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Extant during the Quest for the Silmaril, I 465 - I 4671
In the Forest of Neldoreth in Doriath, relatively close to Menegroth
'Tree of the lady', in reference to Lúthien Tinúviel who was briefly imprisoned in its heights
Other names
Originally known as Neldor2


About this entry:

  • Updated 12 February 2022
  • This entry is complete


The great beech of Doriath

Map showing the likely location of Hírilorn
The approximate location of Hírilorn within Doriath3
The approximate location of Hírilorn within Doriath3

An immense beech-tree that grew close to the gates of Menegroth, the underground capital of King Thingol. Its original name seems to have been Neldor, meaning 'triple-tree' because of its three tall straight trunks. It is a mark of the tree's fame that its name ultimately became the Sindarin word for 'beech', from which was named the entire forest of Neldoreth, where it grew.

Its name was changed at the time of the Quest of the Silmaril. Concerned that his daughter Lúthien would risk danger seeking out Beren, Thingol had a house built among the branches of the great beech, and imprisoned Lúthien there. After this time the tree's name was changed to Hírilorn, meaning 'Tree of the Lady', though it did not hold Lúthien for long. Using her magical arts, she escaped from Hírilorn and set out to aid Beren in many adventures, eventually helping him to recover a Silmaril from Morgoth's Iron Crown.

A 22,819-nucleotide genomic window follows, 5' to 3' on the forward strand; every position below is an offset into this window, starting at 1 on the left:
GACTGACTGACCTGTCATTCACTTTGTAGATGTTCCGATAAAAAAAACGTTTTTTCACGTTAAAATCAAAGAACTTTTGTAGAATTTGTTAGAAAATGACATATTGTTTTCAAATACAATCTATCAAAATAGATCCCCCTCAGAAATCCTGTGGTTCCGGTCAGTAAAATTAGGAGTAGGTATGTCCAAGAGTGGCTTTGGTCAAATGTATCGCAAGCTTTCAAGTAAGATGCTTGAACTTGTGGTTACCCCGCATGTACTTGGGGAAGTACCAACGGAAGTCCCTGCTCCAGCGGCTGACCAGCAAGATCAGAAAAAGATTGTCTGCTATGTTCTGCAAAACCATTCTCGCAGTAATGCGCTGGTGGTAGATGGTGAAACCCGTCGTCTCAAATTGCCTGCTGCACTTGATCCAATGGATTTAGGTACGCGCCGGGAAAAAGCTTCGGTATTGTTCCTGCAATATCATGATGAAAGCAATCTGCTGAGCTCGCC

As it had seen these first steps in the Quest, the mighty beech also saw its end: the Silmaril was finally recovered in the Hunting of the Wolf, but in that hunt Beren received a mortal wound, and it was beneath Hírilorn's branches that Lúthien was briefly reunited with him before he died.



We have no real clues to the dating of Hírilorn, except that it was clearly ancient even at the time of the Quest for the Silmaril. Beech trees can live for centuries (or even millennia under the right circumstances) so it might quite possibly have survived to the end of the First Age, about a hundred years after the Quest. It would ultimately have met its end, along with most of Beleriand, in the cataclysms that accompanied the War of Wrath.


According to The Etymologies (in volume V of The History of Middle-earth), the 'proper' name of the tree was Neldor, thought to derive from Elvish words for 'three' and 'tree' (because it was formed from three trunks growing together). From this neldor became the general word for a beech in Doriath, hence the forest name Neldoreth.


We have no map showing Hírilorn's precise location, but we do have two significant facts that help to narrow that location down: that it lay close to Menegroth, and that it stood within the Forest of Neldoreth. Menegroth was not in Neldoreth but in neighbouring Region, on the river Esgalduin that separated the two forests. So, Hírilorn must have been across the river from Thingol's stronghold. For the tree to be near Menegroth, it must have stood somewhere in the crook of Esgalduin, where the course of the river curved round from a southward direction to flow westward toward Sirion.

See also...

Beeches, Elu Thingol


About this entry:

  • Updated 12 February 2022
  • This entry is complete

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